At some point in our relationship, I had Kurt read “The 5 Love Languages,” a marriage book by Gary Chapman. I had already read it before I met him, and felt strongly about it being very important to our marriage that we both read it. If you don’t know, in his book, Chapman outlines the 5 main ways that human beings give and receive love. Here is his website, which you should really check out, because there’s a really cute video on it. Also, if you watch it, I won’t have to list the “love languages” for you.

What I love about this book, as compared to many marriage books, is that the advice given is the exact same for men and women and explains that we both can receive love in all of the ways listed. No love language is more feminine or masculine than the other. So it works for everyone, no matter what kind of man you are or what kind of woman you are. Kurt is not the stereotypically macho man and I am not the stereotypically girly girl. And even if you are one of those kinds of people, this book still works for you too! I highly suggest that you take the quiz to see what your main love languages are, because it will help you communicate to your spouse, significant other, platonic friends, siblings, children, parents what kind of things make you feel loved, and why. Basically, it’s about learning what is most important to you at your core, what makes you feel valued. Once you can identify and communicate that, and learn all of your loved ones’ love languages, relationships will get just that much easier to navigate.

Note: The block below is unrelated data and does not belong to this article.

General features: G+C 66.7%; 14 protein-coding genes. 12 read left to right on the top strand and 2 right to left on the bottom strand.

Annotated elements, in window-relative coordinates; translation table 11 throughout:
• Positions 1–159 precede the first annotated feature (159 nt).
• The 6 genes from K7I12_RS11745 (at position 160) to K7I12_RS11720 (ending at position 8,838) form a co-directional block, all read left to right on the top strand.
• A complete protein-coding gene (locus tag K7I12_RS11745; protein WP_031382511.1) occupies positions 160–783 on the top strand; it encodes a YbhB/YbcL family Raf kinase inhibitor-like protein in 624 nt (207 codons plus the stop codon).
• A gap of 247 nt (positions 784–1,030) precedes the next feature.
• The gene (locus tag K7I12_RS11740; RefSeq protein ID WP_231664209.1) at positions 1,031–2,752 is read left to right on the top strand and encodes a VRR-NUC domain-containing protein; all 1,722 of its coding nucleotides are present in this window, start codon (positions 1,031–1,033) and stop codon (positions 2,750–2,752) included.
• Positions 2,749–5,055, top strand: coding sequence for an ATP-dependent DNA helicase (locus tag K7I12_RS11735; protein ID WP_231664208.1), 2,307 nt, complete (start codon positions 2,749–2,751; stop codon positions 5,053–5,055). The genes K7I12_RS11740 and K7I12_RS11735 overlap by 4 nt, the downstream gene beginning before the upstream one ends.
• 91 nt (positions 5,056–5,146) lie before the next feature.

I’ve taken the quiz a few times over the last few years, and I always get the same thing: Words of affirmation. Words are extremely important to me. I’m one of those people who has to be told, “I love you,” “Your feelings matter,” “I understand what you’re saying,” “Thanks for working so hard,” “You’re beautiful,” etc, over and over. I already know these things, but it’s hearing them that’s important. It’s not that I’ve forgotten; it’s just that I want to know that you haven’t.

Kurt’s main love language is a tie between physical touch and quality time. He’s big on snuggles, kisses, and just sitting together and talking about our days. He hates when our conversations turn to stuff like money and moving. He just wants to relax together and be all cutesy. I’m not even kidding. It’s hard for me to remember that all of that cutesy stuff is just how he gives and receives love because that’s what makes the most sense to him. I think he’s rubbing off on me. I never really feel right when, after getting home from work, I haven’t gotten a Kurt hug yet. They make my day.


What’s your love language? What actions make you feel most loved?


One thought on “Marriage Monday: Love Languages

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